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Turkey Baster Conception: DIY Artificial Insemination

Posted by on Oct 14, 2018 in Ways And Methods To Get Pregnant |

Turkey Baster Conception: DIY Artificial Insemination

If you thought that was a joke-title, rest assured that it is not. The so-called “turkey baster method” is actually a commonly used method for at-home artificial insemination, although it is recommended to use a disposable syringe rather than an actual turkey baster. The underlying principle is the idea of delivering a donated semen sample to the cervical area of a woman who is trying to get pregnant, and different people have any number of reasons for using the method.

A heterosexual couple may have discovered that the male partner is sterile and choose to use donor sperm, a lesbian couple may wish to have a baby with donor sperm, or a single woman may wish to get pregnant with donor sperm. If they have the financial resources (or the right insurance), these folks might be able to go to a fertility clinic and have the artificial insemination handled in a medical laboratory setting. However, many people can’t afford that expense, and others prefer to stay away from what they perceive as the impersonal or intimidating atmosphere of medical facilities.

In any case, in cases where there is a fertile woman and a ready donor, the medical facilities are not needed in order to get the job done. In fact, the at-home method isn’t different in any of its essentials from what would happen on the examining table at the fertility clinic. The main difference is the relative sterility of the lab environment, and the tools available to the medical facility, and an at-home inseminator should make every effort to keep the process and tools as clean and sterile as possible.

The basic procedure is this: at a time of month when the prospective mother is most fertile, the sperm donor ejaculates into a sterile container, such as a packaged collection cup or a condom. You can probably get some collection cups from your doctor’s office, although a condom might have the advantage of being easier for purposes of the donor’s “collection,” and less of the sample might go to waste when collected in the condom. Alternatively, if you are working with a frozen sperm sample from a collection bank, heed the instructions for thawing the sample and then follow the remaining instructions.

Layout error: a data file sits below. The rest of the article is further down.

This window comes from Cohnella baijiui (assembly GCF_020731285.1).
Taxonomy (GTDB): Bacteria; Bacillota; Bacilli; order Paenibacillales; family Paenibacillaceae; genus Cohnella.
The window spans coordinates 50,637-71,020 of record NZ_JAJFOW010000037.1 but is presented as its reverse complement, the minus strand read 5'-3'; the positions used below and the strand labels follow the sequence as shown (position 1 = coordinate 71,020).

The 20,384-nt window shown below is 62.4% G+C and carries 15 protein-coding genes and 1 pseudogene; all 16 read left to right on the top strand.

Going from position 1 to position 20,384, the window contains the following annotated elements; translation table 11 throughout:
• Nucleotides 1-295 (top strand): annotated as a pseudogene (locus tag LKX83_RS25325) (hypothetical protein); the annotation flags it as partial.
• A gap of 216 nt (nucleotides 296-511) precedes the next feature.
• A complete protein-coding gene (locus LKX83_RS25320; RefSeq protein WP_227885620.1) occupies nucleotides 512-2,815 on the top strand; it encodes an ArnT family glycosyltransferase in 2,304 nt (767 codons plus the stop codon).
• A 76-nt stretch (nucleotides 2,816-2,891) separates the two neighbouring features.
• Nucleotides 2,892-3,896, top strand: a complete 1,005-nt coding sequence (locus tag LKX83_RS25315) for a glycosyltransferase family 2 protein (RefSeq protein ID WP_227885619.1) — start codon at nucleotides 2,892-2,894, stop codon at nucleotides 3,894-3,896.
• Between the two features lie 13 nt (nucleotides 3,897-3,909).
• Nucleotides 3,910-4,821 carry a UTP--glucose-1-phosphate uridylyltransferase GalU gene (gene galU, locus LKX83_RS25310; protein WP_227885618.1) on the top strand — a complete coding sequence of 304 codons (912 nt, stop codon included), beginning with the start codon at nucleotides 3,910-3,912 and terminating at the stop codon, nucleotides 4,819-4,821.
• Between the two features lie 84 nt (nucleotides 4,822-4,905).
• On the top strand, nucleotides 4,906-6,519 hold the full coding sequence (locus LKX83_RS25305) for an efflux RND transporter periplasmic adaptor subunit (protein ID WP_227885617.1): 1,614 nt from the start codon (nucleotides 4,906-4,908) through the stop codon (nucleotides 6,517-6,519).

With a fresh sample, the semen should be inserted as soon after collection as possible, and if there is necessarily a transport time between the ejaculation and the insemination, it should be kept as close to body temperature as possible. Use a sterile plastic syringe (no needle!) to “vacuum” up the semen sample from the collection container. If you want to make sure there is nothing left behind, you can add a sterile saline solution (like the kind you might use for contact lenses) to dilute the sample to make sure you have sucked up every last bit with your syringe.
Then you should find a comfortable position in which gravity will help do the work. An ideal position is lying on your back with a pillow beneath your hips to add a bit of an incline. You want to deposit the semen sample as close to the cervix as possible, so you may want to do a bit of investigative exploring ahead of time to identify your “target.” The cervix is at the top of the vaginal canal (toward the front, or pubic hair, rather than toward the back) and will probably feel like a protruding bulge. Deposit the semen sample as close to the cervix opening as possible, and keep lying down for a while after you do so. If you have used an ovulation kit to carry out this procedure on your most fertile day, you have a good chance of getting pregnant. It doesn’t always happen the first time, though, so stick with it if your first try disappoints you.

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